Our next seminar will be taken by Emily Rowe on 10 December 2018. The seminar will be starting at 18:00 with tea and coffee from 5:40. Below we talked to Emily about the materiality of language, ale, and nunneries .
Tell us a bit about yourself, where are you from?
I have always moved around a lot, but I usually tell people I am from Lincolnshire where I lived as a teen. I spent three years in Aberystwyth, on the coast of Wales, completing my undergraduate degree, before moving to York for my MA in Renaissance literature. I now live in Newcastle upon Tyne, and am now in my second year of a PhD in English literature and linguistics.
What brought you to the Northeast?
Funding aside… Newcastle is a beautiful and vibrant city, and I was excited to work with two such compelling and supportive supervisors on a project that had been unfurling in my mind since my MA. I have met so many like-minded and welcoming people both at Newcastle and Durham, and ale is good and cheap here.
What is your favourite thing about the medieval/early modern period?
It has become a bit passé in our field to talk about our periods as moments of monumental change or decisive shifts in human subjectivity, with many historians laying claim to the latter as a marker of their period. But throughout my literary studies, I have always felt a noticeable shift in how identity is understood and how that is conveyed in literature in the early modern period. Seeing how literature interacts with and mediates the changes in print, social mobility, national identity, and science has always been an especially exciting aspect of working on this period for me.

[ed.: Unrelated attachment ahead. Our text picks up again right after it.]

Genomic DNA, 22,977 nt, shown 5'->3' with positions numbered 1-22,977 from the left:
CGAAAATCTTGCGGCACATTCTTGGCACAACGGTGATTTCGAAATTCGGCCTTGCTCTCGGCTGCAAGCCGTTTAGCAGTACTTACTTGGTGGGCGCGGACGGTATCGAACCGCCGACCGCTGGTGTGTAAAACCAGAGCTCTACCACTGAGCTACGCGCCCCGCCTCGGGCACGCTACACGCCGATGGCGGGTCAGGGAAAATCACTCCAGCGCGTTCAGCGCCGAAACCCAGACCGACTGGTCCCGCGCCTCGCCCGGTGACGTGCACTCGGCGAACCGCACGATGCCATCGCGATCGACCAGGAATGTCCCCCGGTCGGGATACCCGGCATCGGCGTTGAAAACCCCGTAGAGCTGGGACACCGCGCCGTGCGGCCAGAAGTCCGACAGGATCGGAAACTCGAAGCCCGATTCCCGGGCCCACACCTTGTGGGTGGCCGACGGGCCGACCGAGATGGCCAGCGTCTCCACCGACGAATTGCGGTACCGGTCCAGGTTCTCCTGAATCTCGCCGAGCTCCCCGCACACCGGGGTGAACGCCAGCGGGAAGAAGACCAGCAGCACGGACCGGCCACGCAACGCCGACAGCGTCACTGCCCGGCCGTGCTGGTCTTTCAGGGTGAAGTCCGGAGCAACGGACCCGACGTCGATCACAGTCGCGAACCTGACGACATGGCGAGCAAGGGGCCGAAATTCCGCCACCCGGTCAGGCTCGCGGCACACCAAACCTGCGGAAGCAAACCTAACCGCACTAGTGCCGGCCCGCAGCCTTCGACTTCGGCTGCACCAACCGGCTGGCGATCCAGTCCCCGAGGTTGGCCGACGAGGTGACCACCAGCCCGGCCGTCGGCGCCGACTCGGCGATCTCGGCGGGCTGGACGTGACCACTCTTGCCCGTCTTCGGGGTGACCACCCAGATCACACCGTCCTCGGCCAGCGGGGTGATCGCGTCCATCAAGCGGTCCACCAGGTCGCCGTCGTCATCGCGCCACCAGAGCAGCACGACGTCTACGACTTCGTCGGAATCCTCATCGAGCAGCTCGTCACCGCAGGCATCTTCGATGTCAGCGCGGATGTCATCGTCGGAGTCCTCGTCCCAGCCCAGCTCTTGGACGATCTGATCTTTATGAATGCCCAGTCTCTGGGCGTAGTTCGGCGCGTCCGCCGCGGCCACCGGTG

What does your research focus on?
My research is on the materiality of language in early modern culture – the way words are understood, described, and experienced as material objects. We use plenty of material metaphors for language now, we eat our words, coin new phrases, but as both the English lexicon and the presence of material objects boomed in the sixteenth and seventeenth centuries, so did the appearance of material language. This is in part responding to the so-called ‘material turn’ in early modern studies (and humanities), which has in recent years relished the simple tangibility of ‘everyday’ objects as routes to the early modern self and culture. My research instead explores how words were objects and part of early modern material culture, working within the contexts of historical sociolinguistics and early modern literary, rhetorical, and metallurgical culture.
What do you plan to focus on in your seminar?
I will be talking about the first chapter of my thesis, which focuses on the works of Thomas Nashe. Whilst working with Nashe I picked up on many distinctly metallurgical metaphors for language – distilling gold from ink, the pen mining the ‘extemporal vein’ for literary substance – and realised that the variety and malleability of metal made it an ideal objects for exploring language materiality in the period. I will be discussing Nashe’s role in the Inkhorn Controversy and how he draws on cultures of alchemy, metalworking, and coinage to figure himself as a literary metalworker, able to mould and purify language to create ‘stuff’ of literary value.
If you were not in academia, what would you be doing?
Before venturing into academia, some of my childhood ‘dream’ jobs were screenwriter, novelist, singer, ballerina, and I hear a PhD gives you just as good a shot at any of those jobs as staying in academia. But should I not succeed in academia I will take the proper and expected route and retreat to a nunnery.
Do you have a favourite medieval/early modern text?
Thomas Tomkis’ academic drama Lingua is fun, that and Shakespeare’s Love’s Labour’s Lost were both pretty inspirational for my PhD project. But in my spare time I’m a big fan of Ye Olde Netflixe.